- Antony R Young, PhD
Antony R Young, PhD
- St John's Institute of Dermatology, Faculty of Life Sciences and Medicine
- King's College London, London, United Kingdom
- Angela Tewari, MBBS, BSc, MRCP, PhD
Angela Tewari, MBBS, BSc, MRCP, PhD
- King’s College, London
- Section Editors
- Robert P Dellavalle, MD, PhD, MSPH
Robert P Dellavalle, MD, PhD, MSPH
- Section Editor — General Dermatology
- Professor of Dermatology and Public Health
- University of Colorado School of Medicine
- Colorado School of Public Health
- Chief, Dermatology Service
- US Department of Veterans Affairs
- Eastern Colorado Health Care System
- Daniel F Danzl, MD
Daniel F Danzl, MD
- Section Editor — Environmental Emergencies
- Professor of Emergency Medicine
- University of Louisville School of Medicine
Sunburn is an acute, delayed, and transient inflammatory response of the skin to excessive exposure to ultraviolet radiation (UVR) from natural sunlight or artificial sources (eg, tanning beds, phototherapy devices) (picture 1A-B). Both UVB (280 to 320 nm) and UVA (320 to 400 nm) can cause sunburn, but the wavelengths that are the most effective at inducing erythema are in the UVB range [1,2].
Sunburn is a self-limited condition. The acute manifestations usually resolve in three to seven days. However, susceptibility to sunburn is a marker of genetic susceptibility to skin cancer and is associated with an increased risk of melanoma at all ages [3,4]. It is very important that clinicians counsel patients with increased susceptibility to sunburn about sun protection.
This topic will discuss the pathogenesis, clinical manifestations, and management of sunburn. Photosensitivity, photoprotection, and photosensitivity disorders are discussed separately. (See "Overview of cutaneous photosensitivity: Photobiology, patient evaluation, and photoprotection" and "Selection of sunscreen and sun-protective measures" and "Photosensitivity disorders (photodermatoses): Clinical manifestations, diagnosis, and treatment".)
Sunburn is common. In the United States, the estimated sunburn prevalence among all adults was approximately 34 percent in 2004 . Prevalences ranging from 20 to 70 percent have been reported in cross-sectional studies in Europe and Australia [6-9].
Sunburn occurs more frequently among adolescents and young adults. In nation-wide surveys in the United States, approximately 70 percent of adolescents aged 11 to 18 years and 50 percent of adults aged 18 to 29 years reported at least one sunburn in the previous year [10,11].To continue reading this article, you must log in with your personal, hospital, or group practice subscription. For more information on subscription options, click below on the option that best describes you:
- Young AR. Acute effects of UVR on human eyes and skin. Prog Biophys Mol Biol 2006; 92:80.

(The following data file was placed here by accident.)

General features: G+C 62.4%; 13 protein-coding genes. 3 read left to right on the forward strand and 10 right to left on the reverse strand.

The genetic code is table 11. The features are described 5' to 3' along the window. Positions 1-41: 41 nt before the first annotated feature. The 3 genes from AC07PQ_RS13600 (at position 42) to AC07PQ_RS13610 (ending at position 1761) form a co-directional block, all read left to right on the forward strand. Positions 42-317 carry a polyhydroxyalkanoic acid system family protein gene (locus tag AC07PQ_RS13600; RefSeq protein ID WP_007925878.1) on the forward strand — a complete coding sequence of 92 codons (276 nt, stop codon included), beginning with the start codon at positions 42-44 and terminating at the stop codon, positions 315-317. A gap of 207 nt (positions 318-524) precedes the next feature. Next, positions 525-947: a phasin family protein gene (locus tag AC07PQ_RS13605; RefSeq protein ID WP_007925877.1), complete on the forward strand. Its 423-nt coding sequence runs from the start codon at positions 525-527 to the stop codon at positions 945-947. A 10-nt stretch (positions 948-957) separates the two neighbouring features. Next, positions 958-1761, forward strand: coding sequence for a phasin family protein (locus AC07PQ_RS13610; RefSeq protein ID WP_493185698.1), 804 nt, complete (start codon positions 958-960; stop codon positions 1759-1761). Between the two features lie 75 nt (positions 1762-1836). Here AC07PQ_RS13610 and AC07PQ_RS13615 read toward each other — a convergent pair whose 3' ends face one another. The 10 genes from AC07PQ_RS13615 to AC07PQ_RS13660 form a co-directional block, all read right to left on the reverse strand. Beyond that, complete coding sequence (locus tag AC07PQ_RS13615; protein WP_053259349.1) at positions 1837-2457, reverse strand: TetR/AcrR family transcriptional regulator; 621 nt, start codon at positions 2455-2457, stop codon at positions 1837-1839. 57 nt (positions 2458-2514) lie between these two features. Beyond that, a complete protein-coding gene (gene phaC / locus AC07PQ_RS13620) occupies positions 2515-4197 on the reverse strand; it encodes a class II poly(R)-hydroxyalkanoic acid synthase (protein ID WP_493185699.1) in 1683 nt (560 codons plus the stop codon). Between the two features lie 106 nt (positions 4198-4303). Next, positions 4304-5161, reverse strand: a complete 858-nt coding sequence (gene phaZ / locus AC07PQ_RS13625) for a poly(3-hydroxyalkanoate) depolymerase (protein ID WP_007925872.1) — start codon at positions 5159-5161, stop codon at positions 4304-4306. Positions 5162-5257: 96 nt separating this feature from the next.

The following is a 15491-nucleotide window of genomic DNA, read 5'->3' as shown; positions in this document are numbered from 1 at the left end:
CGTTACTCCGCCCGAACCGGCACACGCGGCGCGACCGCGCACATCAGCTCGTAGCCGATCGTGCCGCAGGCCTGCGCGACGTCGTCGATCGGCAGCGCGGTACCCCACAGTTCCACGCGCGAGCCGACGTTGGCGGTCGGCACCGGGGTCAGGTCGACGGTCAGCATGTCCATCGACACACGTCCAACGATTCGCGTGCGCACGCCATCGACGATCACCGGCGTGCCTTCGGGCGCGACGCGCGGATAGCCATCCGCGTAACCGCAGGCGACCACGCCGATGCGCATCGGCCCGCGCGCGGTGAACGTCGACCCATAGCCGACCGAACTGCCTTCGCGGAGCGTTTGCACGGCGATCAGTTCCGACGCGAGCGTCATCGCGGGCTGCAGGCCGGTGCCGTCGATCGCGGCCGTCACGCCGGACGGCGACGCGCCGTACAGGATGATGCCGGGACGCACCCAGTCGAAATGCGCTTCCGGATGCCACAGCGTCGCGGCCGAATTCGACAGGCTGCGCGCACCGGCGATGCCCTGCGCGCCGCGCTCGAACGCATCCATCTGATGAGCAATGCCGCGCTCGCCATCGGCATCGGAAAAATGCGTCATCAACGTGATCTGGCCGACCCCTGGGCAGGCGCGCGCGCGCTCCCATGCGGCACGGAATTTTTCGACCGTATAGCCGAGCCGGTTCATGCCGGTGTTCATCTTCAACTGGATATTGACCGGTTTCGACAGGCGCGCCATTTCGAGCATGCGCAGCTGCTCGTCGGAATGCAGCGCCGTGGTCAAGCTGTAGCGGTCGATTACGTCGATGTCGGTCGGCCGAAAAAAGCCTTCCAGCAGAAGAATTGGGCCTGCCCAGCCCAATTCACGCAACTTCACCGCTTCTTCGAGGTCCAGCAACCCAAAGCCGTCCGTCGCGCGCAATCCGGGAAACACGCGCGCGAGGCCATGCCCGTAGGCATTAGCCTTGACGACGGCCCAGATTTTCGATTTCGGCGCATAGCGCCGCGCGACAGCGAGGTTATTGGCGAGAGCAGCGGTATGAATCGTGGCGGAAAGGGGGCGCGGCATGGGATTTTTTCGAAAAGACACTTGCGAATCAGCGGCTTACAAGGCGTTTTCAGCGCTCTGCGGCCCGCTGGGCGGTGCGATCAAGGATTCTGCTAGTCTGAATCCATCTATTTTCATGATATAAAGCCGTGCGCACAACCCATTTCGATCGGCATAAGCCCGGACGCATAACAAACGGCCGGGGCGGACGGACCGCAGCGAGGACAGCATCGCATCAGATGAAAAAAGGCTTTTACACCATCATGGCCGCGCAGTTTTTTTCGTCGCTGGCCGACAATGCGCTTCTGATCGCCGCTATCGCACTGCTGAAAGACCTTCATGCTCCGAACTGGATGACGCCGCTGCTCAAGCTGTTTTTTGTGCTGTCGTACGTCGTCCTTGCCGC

- Young AR, Chadwick CA, Harrison GI, et al. The similarity of action spectra for thymine dimers in human epidermis and erythema suggests that DNA is the chromophore for erythema. J Invest Dermatol 1998; 111:982.
- Chang YM, Barrett JH, Bishop DT, et al. Sun exposure and melanoma risk at different latitudes: a pooled analysis of 5700 cases and 7216 controls. Int J Epidemiol 2009; 38:814.
- Dennis LK, Vanbeek MJ, Beane Freeman LE, et al. Sunburns and risk of cutaneous melanoma: does age matter? A comprehensive meta-analysis. Ann Epidemiol 2008; 18:614.
- Centers for Disease Control and Prevention (CDC). Sunburn prevalence among adults--United States, 1999, 2003, and 2004. MMWR Morb Mortal Wkly Rep 2007; 56:524.
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- Køster B, Thorgaard C, Philip A, Clemmensen IH. Prevalence of sunburn and sun-related behaviour in the Danish population: a cross-sectional study. Scand J Public Health 2010; 38:548.
- Bränström R, Kristjansson S, Dal H, Rodvall Y. Sun exposure and sunburn among Swedish toddlers. Eur J Cancer 2006; 42:1441.
- Rogers C, Kvaskoff M, DiSipio T, et al. Prevalence and determinants of sunburn in Queensland. Health Promot J Austr 2009; 20:102.
- Centers for Disease Control and Prevention (CDC). Sunburn and sun protective behaviors among adults aged 18-29 years--United States, 2000-2010. MMWR Morb Mortal Wkly Rep 2012; 61:317.
- Cokkinides V, Weinstock M, Glanz K, et al. Trends in sunburns, sun protection practices, and attitudes toward sun exposure protection and tanning among US adolescents, 1998-2004. Pediatrics 2006; 118:853.
- Diffey BL. What is light? Photodermatol Photoimmunol Photomed 2002; 18:68.
- Diffey BL. Sources and measurement of ultraviolet radiation. Methods 2002; 28:4.
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- Mukamal KJ. Alcohol consumption and self-reported sunburn: a cross-sectional, population-based survey. J Am Acad Dermatol 2006; 55:584.
- Duffy SA, Choi SH, Hollern R, Ronis DL. Factors associated with risky sun exposure behaviors among operating engineers. Am J Ind Med 2012; 55:786.
- Warthan MM, Sewell DS, Marlow RA, et al. The economic impact of acute sunburn. Arch Dermatol 2003; 139:1003.
- Kochevar IE, Taylor CR, Krutmann J. Fundamentals of Cutaneous Photobiology and Photoimmunology. In: Fitzpatrick's Dermatology in General Medicine, 8th Edition, Goldsmith LA, Katz SI, Gilchrest BA, Paller AS, Leffel DJ (Eds), The Mc Graw-Hill Companies, Inc., 2012. Vol 1.